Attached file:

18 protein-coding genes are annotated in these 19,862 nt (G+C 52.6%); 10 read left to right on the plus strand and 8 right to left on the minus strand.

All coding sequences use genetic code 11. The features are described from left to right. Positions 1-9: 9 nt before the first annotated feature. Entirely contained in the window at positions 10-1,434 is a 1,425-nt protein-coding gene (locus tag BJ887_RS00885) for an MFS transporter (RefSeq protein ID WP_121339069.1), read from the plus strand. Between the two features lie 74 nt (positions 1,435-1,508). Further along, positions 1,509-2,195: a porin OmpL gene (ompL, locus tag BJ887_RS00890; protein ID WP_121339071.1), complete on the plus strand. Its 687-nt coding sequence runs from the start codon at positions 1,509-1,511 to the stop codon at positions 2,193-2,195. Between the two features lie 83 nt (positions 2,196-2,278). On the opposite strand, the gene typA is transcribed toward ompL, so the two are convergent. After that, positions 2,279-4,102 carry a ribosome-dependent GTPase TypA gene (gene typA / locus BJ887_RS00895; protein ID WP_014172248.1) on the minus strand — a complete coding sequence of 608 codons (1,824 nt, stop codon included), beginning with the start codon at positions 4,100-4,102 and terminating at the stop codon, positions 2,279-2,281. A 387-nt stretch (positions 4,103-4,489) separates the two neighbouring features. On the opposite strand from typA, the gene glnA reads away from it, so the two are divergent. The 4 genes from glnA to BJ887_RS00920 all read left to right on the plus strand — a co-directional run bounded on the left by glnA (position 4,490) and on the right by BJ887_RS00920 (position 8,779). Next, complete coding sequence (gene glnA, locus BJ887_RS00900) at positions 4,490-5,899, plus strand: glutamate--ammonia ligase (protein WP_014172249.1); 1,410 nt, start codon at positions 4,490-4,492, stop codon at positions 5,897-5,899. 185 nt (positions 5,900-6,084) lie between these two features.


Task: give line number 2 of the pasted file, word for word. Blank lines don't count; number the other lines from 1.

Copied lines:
All coding sequences use genetic code 11. The features are described from left to right. Positions 1-9: 9 nt before the first annotated feature. Entirely contained in the window at positions 10-1,434 is a 1,425-nt protein-coding gene (locus tag BJ887_RS00885) for an MFS transporter (RefSeq protein ID WP_121339069.1), read from the plus strand. Between the two features lie 74 nt (positions 1,435-1,508). Further along, positions 1,509-2,195: a porin OmpL gene (ompL, locus tag BJ887_RS00890; protein ID WP_121339071.1), complete on the plus strand. Its 687-nt coding sequence runs from the start codon at positions 1,509-1,511 to the stop codon at positions 2,193-2,195. Between the two features lie 83 nt (positions 2,196-2,278). On the opposite strand, the gene typA is transcribed toward ompL, so the two are convergent. After that, positions 2,279-4,102 carry a ribosome-dependent GTPase TypA gene (gene typA / locus BJ887_RS00895; protein ID WP_014172248.1) on the minus strand — a complete coding sequence of 608 codons (1,824 nt, stop codon included), beginning with the start codon at positions 4,100-4,102 and terminating at the stop codon, positions 2,279-2,281. A 387-nt stretch (positions 4,103-4,489) separates the two neighbouring features. On the opposite strand from typA, the gene glnA reads away from it, so the two are divergent. The 4 genes from glnA to BJ887_RS00920 all read left to right on the plus strand — a co-directional run bounded on the left by glnA (position 4,490) and on the right by BJ887_RS00920 (position 8,779). Next, complete coding sequence (gene glnA, locus BJ887_RS00900) at positions 4,490-5,899, plus strand: glutamate--ammonia ligase (protein WP_014172249.1); 1,410 nt, start codon at positions 4,490-4,492, stop codon at positions 5,897-5,899. 185 nt (positions 5,900-6,084) lie between these two features.